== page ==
Debbie called me down for dinner, so I trundled down and sat at the table, opposite Alfred. He smiled at me wearily, “Good day?”
“Fine” I said. Debbie came in carrying a steaming shepherd’s pie and placed it down in front of us. “I hope you like fish? I’m a vegetarian, Leila was too.”
“Fish is fine,” I lied. I was a meat-a-holic.
“Brilliant, I’ll get the potatoes,” she scurried back into the kitchen.
Alfred turned to me, “what A-levels are you taking then?”
“Maths, Chemistry, Biology and Geography.”
Alfred nods his head appreciatively “You’ve got good, solid A levels there. Leila had a good head on her shoulders as well. She did Math, English Literature, History, Music and Art. I tried to convince her not to do the art, but she insisted. Said it was her hobby. I tried to get her interested in Law,” he stared mournfully into the fish pie, “she would have been good at that, but she had too kinder a heart.”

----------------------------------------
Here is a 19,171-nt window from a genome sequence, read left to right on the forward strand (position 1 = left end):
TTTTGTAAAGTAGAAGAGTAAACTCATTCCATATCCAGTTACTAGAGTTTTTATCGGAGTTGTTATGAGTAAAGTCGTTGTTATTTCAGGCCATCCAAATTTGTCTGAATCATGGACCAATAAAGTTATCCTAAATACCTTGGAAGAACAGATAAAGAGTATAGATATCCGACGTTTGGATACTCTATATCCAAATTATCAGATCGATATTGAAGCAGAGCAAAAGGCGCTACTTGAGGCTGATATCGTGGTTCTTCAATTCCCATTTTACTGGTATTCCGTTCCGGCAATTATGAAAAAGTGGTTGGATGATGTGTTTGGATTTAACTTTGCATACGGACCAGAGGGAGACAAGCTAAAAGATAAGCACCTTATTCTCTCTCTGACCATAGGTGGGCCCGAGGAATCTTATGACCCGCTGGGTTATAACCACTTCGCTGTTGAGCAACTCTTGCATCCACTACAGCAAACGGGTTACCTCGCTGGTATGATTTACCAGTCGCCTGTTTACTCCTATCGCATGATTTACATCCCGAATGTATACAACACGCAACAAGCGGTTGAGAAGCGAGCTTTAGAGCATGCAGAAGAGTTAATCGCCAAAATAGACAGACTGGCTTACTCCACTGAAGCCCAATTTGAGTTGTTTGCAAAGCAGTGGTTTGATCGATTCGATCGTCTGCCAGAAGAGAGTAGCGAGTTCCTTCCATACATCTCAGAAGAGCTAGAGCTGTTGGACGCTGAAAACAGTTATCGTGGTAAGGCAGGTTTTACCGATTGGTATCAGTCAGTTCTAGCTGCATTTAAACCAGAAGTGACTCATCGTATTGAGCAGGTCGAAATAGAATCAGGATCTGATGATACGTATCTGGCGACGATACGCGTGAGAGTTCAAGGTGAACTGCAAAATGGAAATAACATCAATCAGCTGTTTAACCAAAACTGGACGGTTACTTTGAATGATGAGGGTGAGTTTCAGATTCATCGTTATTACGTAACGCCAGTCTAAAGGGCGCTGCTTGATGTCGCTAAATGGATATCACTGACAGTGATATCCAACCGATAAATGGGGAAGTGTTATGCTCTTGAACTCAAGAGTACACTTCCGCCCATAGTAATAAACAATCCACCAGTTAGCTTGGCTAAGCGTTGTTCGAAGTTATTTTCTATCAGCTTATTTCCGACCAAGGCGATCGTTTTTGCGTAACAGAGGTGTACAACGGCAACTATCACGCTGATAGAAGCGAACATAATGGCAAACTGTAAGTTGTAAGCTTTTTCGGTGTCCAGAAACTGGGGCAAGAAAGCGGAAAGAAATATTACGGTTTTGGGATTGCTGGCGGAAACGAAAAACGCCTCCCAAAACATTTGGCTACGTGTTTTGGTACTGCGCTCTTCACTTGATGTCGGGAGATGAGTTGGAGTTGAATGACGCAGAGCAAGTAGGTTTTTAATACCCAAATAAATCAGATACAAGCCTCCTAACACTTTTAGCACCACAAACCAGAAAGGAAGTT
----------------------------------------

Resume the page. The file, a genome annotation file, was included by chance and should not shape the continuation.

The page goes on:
I saw a tear trickle down his face, so I started at my plate, embarrassed. But Alfred quickly pulled himself together, “Remarkable girl she was. But with you’re A levels, you could easily be a doctor. Thinking about it?”
“I dunno,” I muttered. I never think about the future. Too much of the present to be dealing with.
Debbie sat down and the table was plunged into silence. We started eating, and all I could hear was a scraping of metal on plates. Was this what it was always like? Or was it just because I was here? All I knew was that I was not going to be the person to break the silence. After what seemed like an hour we had all finished, and I was dismissed.
“Remember to set your alarm clock for tomorrow!” Debbie called out after me.